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3 critical infrastructure sectors are especially prone to cyberattacks

Cyberattacks are a danger for every organization that forms part of the world’s critical infrastructure, but a few sectors have been having an especially challenging time in the last few years, including these three.

Healthcare: The healthcare industry has witnessed a sharp spike in cyberattacks in recent years, targeting several hospitals and other healthcare facilities. According to the annual 2022 IBM Cost of a Data Breach Report, a healthcare data breach now comes with a record-high price tag—to an average of $10.1 million. These cyberattacks cause significant financial damage to healthcare systems as they often struggle to mitigate the costs of data breaches. An instance is the devastating attack on Universal Health Services that took down all its IT systems, leading to a network shutdown at 250 of its hospitals around the country. The attack cost the health company almost $67 million in lost revenue and recovery.

Food and Agriculture: The Federal Bureau of Investigation (FBI) has recently issued a warning for the food and agriculture (FA) sector that ransomware actors may attack agricultural cooperatives during critical planting and harvest seasons, disrupting operations, causing financial loss, and negatively impacting the food supply chain. The FBI report also states that six grain cooperatives faced ransomware attacks in the fall of 2021. Cybercriminal gangs used a variety of ransomware variants, including Conti, BlackMatter, Suncrypt, Sodinokibi and BlackByte, which forced some victims to halt production while others lost administrative functions completely.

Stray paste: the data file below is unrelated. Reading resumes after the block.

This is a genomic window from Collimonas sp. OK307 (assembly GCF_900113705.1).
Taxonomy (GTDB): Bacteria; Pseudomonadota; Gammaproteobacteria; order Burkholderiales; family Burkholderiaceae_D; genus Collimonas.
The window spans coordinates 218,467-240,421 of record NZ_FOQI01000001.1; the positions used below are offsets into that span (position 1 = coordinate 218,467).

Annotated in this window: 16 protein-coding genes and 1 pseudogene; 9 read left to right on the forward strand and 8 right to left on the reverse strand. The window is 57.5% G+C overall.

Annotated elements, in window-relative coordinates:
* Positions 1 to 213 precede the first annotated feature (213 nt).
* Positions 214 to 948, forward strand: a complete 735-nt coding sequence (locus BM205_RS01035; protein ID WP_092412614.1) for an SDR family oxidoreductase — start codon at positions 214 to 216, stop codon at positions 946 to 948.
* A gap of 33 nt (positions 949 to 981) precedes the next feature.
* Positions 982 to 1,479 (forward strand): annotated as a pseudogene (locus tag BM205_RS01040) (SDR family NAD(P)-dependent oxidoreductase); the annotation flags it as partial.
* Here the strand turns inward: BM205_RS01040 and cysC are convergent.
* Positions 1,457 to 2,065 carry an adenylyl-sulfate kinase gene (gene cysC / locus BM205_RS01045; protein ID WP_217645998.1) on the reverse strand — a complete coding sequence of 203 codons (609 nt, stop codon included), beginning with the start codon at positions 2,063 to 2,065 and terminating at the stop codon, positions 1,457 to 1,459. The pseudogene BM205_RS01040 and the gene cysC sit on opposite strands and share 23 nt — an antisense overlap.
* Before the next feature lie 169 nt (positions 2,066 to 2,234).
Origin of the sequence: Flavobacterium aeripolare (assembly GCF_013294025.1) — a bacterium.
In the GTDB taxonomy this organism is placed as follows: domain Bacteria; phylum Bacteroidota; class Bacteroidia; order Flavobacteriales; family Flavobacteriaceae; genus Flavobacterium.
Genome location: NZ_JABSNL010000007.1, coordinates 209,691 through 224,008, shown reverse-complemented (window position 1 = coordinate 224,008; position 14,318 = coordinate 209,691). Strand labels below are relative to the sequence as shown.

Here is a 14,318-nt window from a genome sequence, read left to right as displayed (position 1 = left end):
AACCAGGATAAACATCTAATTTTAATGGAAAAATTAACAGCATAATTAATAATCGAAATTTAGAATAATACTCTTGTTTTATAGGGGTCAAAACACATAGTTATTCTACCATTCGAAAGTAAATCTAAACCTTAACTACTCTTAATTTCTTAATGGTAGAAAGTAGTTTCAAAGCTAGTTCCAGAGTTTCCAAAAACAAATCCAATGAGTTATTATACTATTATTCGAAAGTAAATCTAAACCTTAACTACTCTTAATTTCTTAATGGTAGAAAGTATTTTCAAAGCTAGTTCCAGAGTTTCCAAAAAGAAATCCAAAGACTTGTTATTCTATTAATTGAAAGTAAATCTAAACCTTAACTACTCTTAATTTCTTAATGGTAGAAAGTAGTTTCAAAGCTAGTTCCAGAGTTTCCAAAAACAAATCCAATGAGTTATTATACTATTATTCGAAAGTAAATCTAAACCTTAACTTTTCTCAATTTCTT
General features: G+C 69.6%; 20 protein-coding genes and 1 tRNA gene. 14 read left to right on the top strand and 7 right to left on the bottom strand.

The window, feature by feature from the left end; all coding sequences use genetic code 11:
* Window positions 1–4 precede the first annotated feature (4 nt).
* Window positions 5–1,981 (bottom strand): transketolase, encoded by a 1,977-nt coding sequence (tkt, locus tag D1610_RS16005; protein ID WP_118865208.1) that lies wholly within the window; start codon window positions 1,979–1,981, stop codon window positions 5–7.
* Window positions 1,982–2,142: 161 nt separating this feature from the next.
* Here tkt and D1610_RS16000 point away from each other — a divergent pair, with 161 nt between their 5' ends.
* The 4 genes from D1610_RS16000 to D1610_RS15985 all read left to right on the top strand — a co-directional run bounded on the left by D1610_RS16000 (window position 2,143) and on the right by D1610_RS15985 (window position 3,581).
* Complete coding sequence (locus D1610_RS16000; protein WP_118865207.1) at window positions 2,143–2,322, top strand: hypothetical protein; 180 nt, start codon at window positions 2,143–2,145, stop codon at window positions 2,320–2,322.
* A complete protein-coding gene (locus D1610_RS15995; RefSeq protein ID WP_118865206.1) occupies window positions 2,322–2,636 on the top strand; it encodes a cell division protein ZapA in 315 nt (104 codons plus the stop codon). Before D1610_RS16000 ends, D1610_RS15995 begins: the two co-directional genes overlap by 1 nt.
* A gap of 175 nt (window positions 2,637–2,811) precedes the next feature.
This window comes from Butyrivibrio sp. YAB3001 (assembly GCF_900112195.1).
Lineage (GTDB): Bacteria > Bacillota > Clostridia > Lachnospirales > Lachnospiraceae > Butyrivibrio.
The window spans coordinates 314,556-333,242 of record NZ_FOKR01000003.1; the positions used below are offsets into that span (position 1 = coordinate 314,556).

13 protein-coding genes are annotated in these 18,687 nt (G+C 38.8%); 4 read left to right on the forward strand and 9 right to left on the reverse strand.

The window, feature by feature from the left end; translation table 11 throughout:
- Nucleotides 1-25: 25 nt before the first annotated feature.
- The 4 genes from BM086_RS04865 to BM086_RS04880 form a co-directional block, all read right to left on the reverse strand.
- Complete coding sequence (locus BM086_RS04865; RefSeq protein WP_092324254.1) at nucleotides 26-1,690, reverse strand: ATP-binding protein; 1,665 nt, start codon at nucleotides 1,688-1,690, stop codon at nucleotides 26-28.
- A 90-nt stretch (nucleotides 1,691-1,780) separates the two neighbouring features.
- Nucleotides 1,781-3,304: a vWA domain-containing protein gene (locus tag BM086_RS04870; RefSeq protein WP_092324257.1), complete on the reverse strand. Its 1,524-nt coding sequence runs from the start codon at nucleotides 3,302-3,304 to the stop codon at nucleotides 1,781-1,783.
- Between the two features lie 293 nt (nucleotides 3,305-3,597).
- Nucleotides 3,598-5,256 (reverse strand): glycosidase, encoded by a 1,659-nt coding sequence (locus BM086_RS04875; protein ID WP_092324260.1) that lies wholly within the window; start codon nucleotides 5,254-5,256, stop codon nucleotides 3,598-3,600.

Energy: The modern world relies heavily on the energy sector to meet energy and fuel requirements. It ensures the smooth functioning of many other critical infrastructure sectors, such as transportation and electricity generation is hard to imagine if the energy sector faces disruptions in its operations. That’s why the energy sector has recently become a hotbed of cybercrimes. According to an S&P Global Energy Security Sentinel, a total of 45 cybersecurity incidents targeting energy and commodities infrastructure have taken place since 2017, and thirteen of these have taken place in this year, the highest annual level over the last six years. Additionally, a recent investigation by Trend Micro has found that 89% of electricity, oil & gas, and manufacturing firms have experienced cyber-attacks impacting production and energy supply over the past 12 months.                   

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The danger of nation-state cybercrime against critical infrastructure is real

It is not only the increasing number of cyberattacks on critical infrastructure by run-of-the-mill cybercriminals that raises concerns. Some governments are using ransomware to conduct cyberwarfare against other countries. This situation is more alarming as cyberattacks sponsored by nation-states are conducted by well-funded and competent operators and aimed at disrupting another nation’s critical infrastructure. A recent study by Trellix and the Center for Strategic and International Studies (CSIS) revealed that nearly nine in 10 (86%) organizations believe they have been targeted by a nation-state threat actor.